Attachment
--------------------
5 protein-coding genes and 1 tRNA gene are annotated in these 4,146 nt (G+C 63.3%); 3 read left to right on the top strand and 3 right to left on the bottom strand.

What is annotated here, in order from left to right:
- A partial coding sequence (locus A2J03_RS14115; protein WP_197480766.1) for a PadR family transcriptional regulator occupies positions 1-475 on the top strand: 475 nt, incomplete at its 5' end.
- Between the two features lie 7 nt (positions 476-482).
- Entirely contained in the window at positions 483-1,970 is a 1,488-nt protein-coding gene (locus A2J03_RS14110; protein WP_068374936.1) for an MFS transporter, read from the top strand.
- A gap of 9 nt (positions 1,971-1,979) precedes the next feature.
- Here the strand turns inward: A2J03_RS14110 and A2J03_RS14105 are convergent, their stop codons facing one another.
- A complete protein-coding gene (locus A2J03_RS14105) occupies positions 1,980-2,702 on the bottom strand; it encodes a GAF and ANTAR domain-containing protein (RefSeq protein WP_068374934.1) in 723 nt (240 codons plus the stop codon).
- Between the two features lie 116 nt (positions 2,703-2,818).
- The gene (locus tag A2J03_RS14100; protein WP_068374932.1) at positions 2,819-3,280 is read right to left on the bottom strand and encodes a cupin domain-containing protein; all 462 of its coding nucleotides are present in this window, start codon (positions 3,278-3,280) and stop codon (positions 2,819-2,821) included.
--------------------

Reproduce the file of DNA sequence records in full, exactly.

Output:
5 protein-coding genes and 1 tRNA gene are annotated in these 4,146 nt (G+C 63.3%); 3 read left to right on the top strand and 3 right to left on the bottom strand.

What is annotated here, in order from left to right:
- A partial coding sequence (locus A2J03_RS14115; protein WP_197480766.1) for a PadR family transcriptional regulator occupies positions 1-475 on the top strand: 475 nt, incomplete at its 5' end.
- Between the two features lie 7 nt (positions 476-482).
- Entirely contained in the window at positions 483-1,970 is a 1,488-nt protein-coding gene (locus A2J03_RS14110; protein WP_068374936.1) for an MFS transporter, read from the top strand.
- A gap of 9 nt (positions 1,971-1,979) precedes the next feature.
- Here the strand turns inward: A2J03_RS14110 and A2J03_RS14105 are convergent, their stop codons facing one another.
- A complete protein-coding gene (locus A2J03_RS14105) occupies positions 1,980-2,702 on the bottom strand; it encodes a GAF and ANTAR domain-containing protein (RefSeq protein WP_068374934.1) in 723 nt (240 codons plus the stop codon).
- Between the two features lie 116 nt (positions 2,703-2,818).
- The gene (locus tag A2J03_RS14100; protein WP_068374932.1) at positions 2,819-3,280 is read right to left on the bottom strand and encodes a cupin domain-containing protein; all 462 of its coding nucleotides are present in this window, start codon (positions 3,278-3,280) and stop codon (positions 2,819-2,821) included.